Thursday, October 5, 2006

Are We Counselors?

 As I move into my tenth year of teaching in the law school setting, I have begun to wonder whether I have become more of a counselor than a traditional teacher. I’m not suggesting that one is necessarily preferable to the other; I’m just wondering how I should describe my job when others ask me what I do for a living. Am I alone in having the following (or similar) exchange with new acquaintances?

“So, what do you do for a living?”

“I’m teacher.”

“That’s great. What do you teach high school? Grade school?”

“Actually, I’m a law school professor.” (I usually puff my chest out a bit at this point).

“That’s great . . . so what do you teach?”

This is where I usually get stuck. I can say that I run an Academic Excellence Program, which will generate a quizzical look from my new, and quickly becoming confused, acquaintance. I know that I help first year students transition into law school. I know that I also work with students who are in academic difficulty. Digging a little deeper, I teach skills like outlining, legal synthesis, and bedrock concepts like legal analysis. Some of this teaching takes place in the classroom, but I spend a great deal of time meeting with students to discuss these concepts, and others, on a one-on-one basis. This is where I get stuck again.

 Typically, students will schedule a meeting to discuss their outlines or to review an answer to an exercise that I have posted. Regardless of the proposed reason for our meeting, many students have other issues on their mind that require attention. What are they?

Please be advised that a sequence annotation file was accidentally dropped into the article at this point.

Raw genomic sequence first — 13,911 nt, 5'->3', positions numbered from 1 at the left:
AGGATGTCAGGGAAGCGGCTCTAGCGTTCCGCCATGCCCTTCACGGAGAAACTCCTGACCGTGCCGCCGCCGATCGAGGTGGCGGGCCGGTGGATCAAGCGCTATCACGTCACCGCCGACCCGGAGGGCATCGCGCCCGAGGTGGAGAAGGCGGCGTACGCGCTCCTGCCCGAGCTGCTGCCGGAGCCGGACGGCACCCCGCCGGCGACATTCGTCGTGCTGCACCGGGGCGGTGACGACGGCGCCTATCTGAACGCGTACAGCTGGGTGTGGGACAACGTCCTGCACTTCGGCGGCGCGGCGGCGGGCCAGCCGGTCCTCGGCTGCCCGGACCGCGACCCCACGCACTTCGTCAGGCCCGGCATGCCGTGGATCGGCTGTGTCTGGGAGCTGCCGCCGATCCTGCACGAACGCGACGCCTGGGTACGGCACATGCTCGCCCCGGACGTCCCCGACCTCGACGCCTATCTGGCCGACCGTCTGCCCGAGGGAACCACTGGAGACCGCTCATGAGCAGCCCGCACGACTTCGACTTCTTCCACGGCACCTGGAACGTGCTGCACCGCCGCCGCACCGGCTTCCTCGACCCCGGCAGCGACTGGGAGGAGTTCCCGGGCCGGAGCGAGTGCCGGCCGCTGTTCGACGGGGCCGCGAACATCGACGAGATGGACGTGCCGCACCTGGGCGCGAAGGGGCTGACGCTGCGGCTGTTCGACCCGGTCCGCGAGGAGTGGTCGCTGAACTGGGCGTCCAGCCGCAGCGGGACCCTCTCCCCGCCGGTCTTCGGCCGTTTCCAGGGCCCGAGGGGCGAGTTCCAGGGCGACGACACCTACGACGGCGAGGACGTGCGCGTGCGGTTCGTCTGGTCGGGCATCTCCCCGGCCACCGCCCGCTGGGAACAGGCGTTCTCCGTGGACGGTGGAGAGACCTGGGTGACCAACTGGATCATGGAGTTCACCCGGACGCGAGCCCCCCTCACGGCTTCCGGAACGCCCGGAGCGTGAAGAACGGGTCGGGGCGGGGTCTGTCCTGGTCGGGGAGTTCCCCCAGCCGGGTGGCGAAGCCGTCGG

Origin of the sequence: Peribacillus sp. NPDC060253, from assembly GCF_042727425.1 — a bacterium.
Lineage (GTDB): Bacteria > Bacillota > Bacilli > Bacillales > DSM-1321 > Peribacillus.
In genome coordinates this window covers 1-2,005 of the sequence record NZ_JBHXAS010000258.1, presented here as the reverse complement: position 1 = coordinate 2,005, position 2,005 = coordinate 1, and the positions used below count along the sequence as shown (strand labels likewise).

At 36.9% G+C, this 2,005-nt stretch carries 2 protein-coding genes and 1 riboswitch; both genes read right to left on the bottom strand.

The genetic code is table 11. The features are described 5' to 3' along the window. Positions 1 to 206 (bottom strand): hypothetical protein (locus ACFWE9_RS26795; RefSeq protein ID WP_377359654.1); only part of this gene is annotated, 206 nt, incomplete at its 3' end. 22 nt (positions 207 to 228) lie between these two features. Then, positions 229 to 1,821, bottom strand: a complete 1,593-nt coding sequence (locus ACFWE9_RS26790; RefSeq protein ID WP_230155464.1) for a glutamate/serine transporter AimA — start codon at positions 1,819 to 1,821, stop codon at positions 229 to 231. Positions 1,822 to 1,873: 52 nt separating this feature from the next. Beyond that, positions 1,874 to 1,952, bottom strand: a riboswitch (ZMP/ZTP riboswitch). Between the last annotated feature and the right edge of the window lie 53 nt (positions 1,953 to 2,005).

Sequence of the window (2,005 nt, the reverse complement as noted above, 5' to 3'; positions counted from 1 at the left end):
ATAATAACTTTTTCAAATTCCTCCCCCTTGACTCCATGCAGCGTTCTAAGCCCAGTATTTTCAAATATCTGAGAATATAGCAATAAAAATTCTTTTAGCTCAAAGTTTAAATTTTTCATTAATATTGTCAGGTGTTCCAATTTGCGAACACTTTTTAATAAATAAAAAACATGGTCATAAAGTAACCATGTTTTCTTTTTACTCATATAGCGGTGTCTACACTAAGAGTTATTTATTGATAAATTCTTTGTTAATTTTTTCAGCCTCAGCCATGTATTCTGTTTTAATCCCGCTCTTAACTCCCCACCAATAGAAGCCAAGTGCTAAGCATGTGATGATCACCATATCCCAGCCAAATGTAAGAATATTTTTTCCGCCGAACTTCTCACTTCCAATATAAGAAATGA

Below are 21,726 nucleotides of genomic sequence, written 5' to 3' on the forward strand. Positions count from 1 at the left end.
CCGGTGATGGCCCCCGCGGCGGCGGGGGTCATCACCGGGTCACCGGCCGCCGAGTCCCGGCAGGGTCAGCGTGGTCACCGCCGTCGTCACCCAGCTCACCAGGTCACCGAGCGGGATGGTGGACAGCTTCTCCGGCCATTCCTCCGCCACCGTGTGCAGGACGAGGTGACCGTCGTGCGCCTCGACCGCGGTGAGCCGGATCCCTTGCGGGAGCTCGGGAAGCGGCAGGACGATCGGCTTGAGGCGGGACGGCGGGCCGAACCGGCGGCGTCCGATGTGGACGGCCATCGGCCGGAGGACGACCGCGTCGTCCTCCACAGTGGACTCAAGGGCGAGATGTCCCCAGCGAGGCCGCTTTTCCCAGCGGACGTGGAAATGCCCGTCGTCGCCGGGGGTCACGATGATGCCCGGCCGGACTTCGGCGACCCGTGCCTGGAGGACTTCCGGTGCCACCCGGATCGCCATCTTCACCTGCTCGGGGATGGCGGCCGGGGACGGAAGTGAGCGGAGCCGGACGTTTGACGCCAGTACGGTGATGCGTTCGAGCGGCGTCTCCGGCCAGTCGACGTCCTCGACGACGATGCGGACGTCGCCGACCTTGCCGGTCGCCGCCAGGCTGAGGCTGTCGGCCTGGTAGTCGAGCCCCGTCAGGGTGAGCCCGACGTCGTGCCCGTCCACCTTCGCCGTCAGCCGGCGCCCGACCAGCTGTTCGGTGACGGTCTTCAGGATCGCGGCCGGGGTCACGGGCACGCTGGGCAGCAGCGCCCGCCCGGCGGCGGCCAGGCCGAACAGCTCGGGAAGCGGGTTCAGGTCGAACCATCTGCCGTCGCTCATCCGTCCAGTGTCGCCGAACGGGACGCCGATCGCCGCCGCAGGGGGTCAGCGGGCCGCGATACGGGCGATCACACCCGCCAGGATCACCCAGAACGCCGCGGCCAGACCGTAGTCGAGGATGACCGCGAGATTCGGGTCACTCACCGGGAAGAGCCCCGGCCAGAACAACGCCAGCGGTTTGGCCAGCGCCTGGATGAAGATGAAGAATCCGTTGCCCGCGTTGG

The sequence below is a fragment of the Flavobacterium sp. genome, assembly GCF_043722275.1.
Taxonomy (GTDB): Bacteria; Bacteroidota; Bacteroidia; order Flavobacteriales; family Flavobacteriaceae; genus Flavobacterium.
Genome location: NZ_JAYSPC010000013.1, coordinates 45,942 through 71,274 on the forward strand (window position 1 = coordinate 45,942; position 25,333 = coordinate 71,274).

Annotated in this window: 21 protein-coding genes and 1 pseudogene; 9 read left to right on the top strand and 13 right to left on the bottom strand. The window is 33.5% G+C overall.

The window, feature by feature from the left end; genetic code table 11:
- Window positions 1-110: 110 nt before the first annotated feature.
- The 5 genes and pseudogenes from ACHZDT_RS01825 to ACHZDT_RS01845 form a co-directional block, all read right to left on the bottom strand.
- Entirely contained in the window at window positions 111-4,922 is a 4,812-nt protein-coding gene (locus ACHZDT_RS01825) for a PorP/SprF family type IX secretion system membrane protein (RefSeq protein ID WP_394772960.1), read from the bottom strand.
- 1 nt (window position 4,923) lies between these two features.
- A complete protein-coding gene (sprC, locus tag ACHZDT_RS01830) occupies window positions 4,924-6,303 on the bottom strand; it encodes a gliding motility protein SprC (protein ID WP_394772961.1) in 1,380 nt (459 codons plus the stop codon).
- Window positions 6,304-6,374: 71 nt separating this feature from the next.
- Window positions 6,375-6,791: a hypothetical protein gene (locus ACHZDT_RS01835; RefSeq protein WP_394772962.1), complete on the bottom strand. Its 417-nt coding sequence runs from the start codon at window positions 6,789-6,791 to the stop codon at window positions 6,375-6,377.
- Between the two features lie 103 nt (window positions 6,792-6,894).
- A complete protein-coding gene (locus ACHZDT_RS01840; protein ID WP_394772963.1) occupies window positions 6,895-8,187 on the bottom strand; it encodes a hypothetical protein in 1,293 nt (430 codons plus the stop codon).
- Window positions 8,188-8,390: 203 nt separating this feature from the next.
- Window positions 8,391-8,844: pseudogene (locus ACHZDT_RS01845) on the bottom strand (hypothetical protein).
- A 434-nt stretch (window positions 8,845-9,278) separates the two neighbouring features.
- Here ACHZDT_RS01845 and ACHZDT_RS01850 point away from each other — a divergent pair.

I’m having trouble sleeping

I just got into a fight with my significant other

I don’t have time to spend with my family

I’m the dumbest person in my class

I’m no longer sure that I want to be a lawyer

The list goes on and on, however, these issues have one thing in common. They have little to do with academics, which brings me back to where I started. Am I a counselor? Maybe many of you don’t deal with these issues when students raise them, but I feel that I have to. My students have academic problems that must be dealt with, but their personal issues are a part of the problem as well. In fact, dealing strictly with academic issues strikes me as a waste of time when I know that the personal problems, at the very least, contribute to the student’s academic difficulty.

I don’t have any specific training as a counselor, but I am a good listener. Thankfully, a good listener - who discreetly moves a box of tissues within reach when the need arises – seems to be what most of my students need. I rarely have to offer very much in the way of advice, except to say that there feelings or problems are normal and can be dealt with. On occasion, I do have to give more specific advice about managing one’s time more efficiently, or the need to take part in non-law school related activities, or to be sure to get enough sleep. I feel like I’m on pretty safe ground with these recommendations as they sound like the kind of advice my mother would have given me! 

In the end, I guess it doesn’t make any difference whether counseling has become part of my job description. As for explaining what I do to new acquaintances . . . maybe I’ll just say that I teach contracts. (hnr)

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